Monthly Archives: July 2015

Tale Endings

Like dessert, the ending of a story stays with us. Here are some endings (without spoilers!) to picture books for children: the simple (but total!) surprise; the minor twist; the totally predictable (and utterly charming); and the sweet and satisfying.

Wolf’s Coming! by Joe Kulka

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There’s a delicious kind of fear when we’re reading a scary story—not too scary, but scary enough to make us quiver with excitement.

Just ask the kindergartners.

“Are you sure you want me to turn the page?” I ask them. “You’re not too scared?” No, they aren’t, but I certainly have their attention right up to the denouement on the last page.

Rated for kindergarten to grade two, this story even has nine-year-old Tina mystified at first. I think it’s the marriage of text and illustrations that does us all in. Kulka’s bright, almost garish portrayals of the night sky, drooling wolf, and alarmed prey animals set everyone from kindergartners to sophisticated grade threes to the story lady herself up for the ending.

And it’s a good one.

Shh! We Have a Plan by Chris Haughton

Shh! We Have a Plan by Chris Haughton.

Three would-be mighty hunters have a plan, the mini-might has bread, and Albert Einstein has a quote.

The text is sparse and effective, and the illustrations are most dramatic—humans and scenery in shades of black and blue, prey in bright colors. The ending is cute—and leaves us without a speck of worry about the fate of the hunted. Although I like the story, I’d have liked it even better if the hunters had learned something. However, your color-loving correspondent would also recommend Haughton’s book for the artwork alone.

Where Is That Cat? by Carol Greene

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Who doesn’t know that none of the would-be pet owners is going to find the elusive feline? The only mystery is where he’s going to hide next. But, like those who watch “The Sound of Music” or “A Charlie Brown Christmas” every year, children take great pleasure in knowing what’s going to happen next–and perhaps they will also enjoy your “surprise” at their confidence.

Chaucer’s First Winter by Stephen Krensky

Chaucer winter

This happy little bear proved very popular with the kindergartners. When Chaucer’s older friends, Nugget the Fox and Kit the Squirrel, tell the cub he’ll be sleeping the winter away, he’s understandably disappointed—and curious.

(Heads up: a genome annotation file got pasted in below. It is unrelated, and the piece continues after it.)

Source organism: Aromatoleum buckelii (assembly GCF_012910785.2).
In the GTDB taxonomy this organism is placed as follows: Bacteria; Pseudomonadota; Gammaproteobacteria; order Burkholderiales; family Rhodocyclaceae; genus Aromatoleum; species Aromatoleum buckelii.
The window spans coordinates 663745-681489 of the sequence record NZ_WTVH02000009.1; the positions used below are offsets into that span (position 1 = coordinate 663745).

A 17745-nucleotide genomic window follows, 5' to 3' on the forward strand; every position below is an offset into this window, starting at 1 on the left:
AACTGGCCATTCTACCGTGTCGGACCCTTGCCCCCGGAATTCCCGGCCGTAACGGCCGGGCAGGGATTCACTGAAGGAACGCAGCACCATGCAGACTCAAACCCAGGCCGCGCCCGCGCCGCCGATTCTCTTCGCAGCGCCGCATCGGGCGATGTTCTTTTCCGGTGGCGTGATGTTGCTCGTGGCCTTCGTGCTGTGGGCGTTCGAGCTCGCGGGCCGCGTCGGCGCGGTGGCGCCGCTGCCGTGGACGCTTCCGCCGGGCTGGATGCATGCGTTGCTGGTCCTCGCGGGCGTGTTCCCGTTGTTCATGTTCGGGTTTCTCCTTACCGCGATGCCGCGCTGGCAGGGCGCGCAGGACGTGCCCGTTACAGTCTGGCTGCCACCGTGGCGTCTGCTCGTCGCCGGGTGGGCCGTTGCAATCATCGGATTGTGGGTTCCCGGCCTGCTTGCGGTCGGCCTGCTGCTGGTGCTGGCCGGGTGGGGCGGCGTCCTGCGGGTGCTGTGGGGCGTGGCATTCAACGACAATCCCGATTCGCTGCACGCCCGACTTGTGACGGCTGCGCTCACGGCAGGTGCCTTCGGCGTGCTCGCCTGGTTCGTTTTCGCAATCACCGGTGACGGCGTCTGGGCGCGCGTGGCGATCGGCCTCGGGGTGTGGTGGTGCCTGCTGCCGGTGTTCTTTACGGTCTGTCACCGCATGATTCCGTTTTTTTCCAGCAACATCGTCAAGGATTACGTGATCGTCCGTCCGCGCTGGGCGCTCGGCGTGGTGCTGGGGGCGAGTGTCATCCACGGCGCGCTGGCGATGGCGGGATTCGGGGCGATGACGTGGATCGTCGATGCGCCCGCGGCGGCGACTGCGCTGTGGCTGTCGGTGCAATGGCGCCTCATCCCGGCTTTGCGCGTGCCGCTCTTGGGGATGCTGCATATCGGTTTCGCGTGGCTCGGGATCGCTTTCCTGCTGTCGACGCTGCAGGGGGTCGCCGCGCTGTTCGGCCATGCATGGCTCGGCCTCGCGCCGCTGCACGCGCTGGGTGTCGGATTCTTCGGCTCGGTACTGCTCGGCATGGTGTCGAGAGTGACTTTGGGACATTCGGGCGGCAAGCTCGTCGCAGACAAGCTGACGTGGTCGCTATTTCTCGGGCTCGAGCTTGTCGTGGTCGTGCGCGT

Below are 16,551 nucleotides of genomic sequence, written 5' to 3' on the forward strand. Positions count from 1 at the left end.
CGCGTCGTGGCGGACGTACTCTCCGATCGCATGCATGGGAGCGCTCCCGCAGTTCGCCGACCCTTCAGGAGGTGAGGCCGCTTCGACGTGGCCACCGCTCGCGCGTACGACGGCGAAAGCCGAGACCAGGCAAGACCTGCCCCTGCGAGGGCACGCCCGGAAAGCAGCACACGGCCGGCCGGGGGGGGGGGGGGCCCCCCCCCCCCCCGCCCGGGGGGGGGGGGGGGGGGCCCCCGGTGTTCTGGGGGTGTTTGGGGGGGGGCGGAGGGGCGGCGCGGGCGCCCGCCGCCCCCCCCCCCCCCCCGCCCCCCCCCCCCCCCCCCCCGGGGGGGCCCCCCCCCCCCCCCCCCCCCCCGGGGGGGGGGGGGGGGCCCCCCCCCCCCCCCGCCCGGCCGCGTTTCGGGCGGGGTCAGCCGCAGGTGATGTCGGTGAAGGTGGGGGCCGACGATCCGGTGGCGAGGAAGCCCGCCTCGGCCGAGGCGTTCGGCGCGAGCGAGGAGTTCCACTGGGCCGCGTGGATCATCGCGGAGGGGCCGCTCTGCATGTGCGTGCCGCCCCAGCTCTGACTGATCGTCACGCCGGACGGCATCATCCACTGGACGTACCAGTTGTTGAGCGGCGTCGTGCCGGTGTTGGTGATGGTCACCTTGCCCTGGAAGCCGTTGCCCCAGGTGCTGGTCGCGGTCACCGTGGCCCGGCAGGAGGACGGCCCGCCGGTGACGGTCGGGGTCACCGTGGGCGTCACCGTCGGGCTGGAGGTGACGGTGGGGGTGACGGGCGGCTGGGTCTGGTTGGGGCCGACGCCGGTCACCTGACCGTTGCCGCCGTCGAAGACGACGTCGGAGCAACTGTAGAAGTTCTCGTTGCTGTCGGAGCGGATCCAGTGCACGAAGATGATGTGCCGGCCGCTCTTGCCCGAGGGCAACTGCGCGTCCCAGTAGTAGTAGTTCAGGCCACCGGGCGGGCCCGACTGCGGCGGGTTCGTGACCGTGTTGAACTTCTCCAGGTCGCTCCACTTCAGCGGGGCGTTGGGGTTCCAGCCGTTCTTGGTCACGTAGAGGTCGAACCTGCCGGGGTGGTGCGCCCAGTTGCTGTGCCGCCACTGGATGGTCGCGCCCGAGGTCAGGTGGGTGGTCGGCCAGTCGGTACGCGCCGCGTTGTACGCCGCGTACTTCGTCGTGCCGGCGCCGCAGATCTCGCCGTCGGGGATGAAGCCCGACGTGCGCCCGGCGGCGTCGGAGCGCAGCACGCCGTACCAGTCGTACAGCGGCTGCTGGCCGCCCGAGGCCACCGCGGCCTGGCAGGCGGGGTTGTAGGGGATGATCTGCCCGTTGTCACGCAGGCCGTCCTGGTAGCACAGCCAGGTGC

So, certain that his parents are asleep in the den, Chaucer sneaks outside for a fun-filled winter. His friends are apt teachers, and Chaucer loves sliding, snowball fights, icicles . . . and he even builds a snug snow house for them all before a storm hits.

But where are his parents? Snoozing peacefully? Look around the corner, behind the tree, and even in the snowstorm, and you’ll see that Chaucer’s watchful parents are never far away.

When his beloved snow melts into puddles, Chaucer heads back to the cave to tell his parents all about his adventures. And then . . . the sweet ending.

So there you have it–the mystery dessert, the apple pie with a new spice, Grandma’s traditional Christmas cake, and a piece of fudge. Enjoy the stories with your little ones, and savor the flavor long after the children have gone to sleep.

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Categories: Journey | Tags: , , , | 1 Comment

An Intensely Valuable–and Ongoing–Experience

Margaret chooses and shares children’s literature which always engages our young listeners. We believe Margaret’s reading sessions have enhanced literary appreciation of our children and increased their desire to read and understanding of the process. (Karen, Director, Glory Garden Out of School Care)

Martin the Cobbler

Why did I start?

* I love reading stories to children.
* I felt a need to develop an ear for children’s stories, and reading aloud is more “real” to me when I have an audience.
* I wanted to see where the children’s attention peaked and flagged.
* I wanted to see where I found the text boring or tedious.
* I wanted to try out my own stories on a group of children.

Reading to the kindergarten children has provided feedback in all the above ways, and there was another one as well. I have different children pick three stories from the four I bring each week–and it’s illuminating to watch them judge the books by their covers. Here are some of my findings:

Don’t Judge a Book by Its Cover? Seriously?
Cover Stories–and What’s Inside

However, judging from Karen’s kind comment, it isn’t just a one way street.

There was an unexpected benefit at Christmas. Tommy and I acted out a much abridged and highly edited version of Leo Tolstoy’s Martin the Cobbler for the older children. I played Martin, and Tommy played the other roles: a little boy without shoes, a big brother who wrapped his baby sister in his own coat because she had no blanket, and an old man hungry for a crust of bread.

Props like Tina’s doll, a blanket, and a loaf of whole grain bread added to the drama.

The children clearly got the message, as demonstrated by the discussion that followed. The young child care worker drew out not only the meaning of the story, but how the children could apply it to their lives.

To learn about other stories that have been a hit with the children, please check out Margaret’s Top Picks on my website, where my nine-year-old granddaughter also weighs in on what makes a really good story.

Categories: Journey | Tags: , , | 3 Comments

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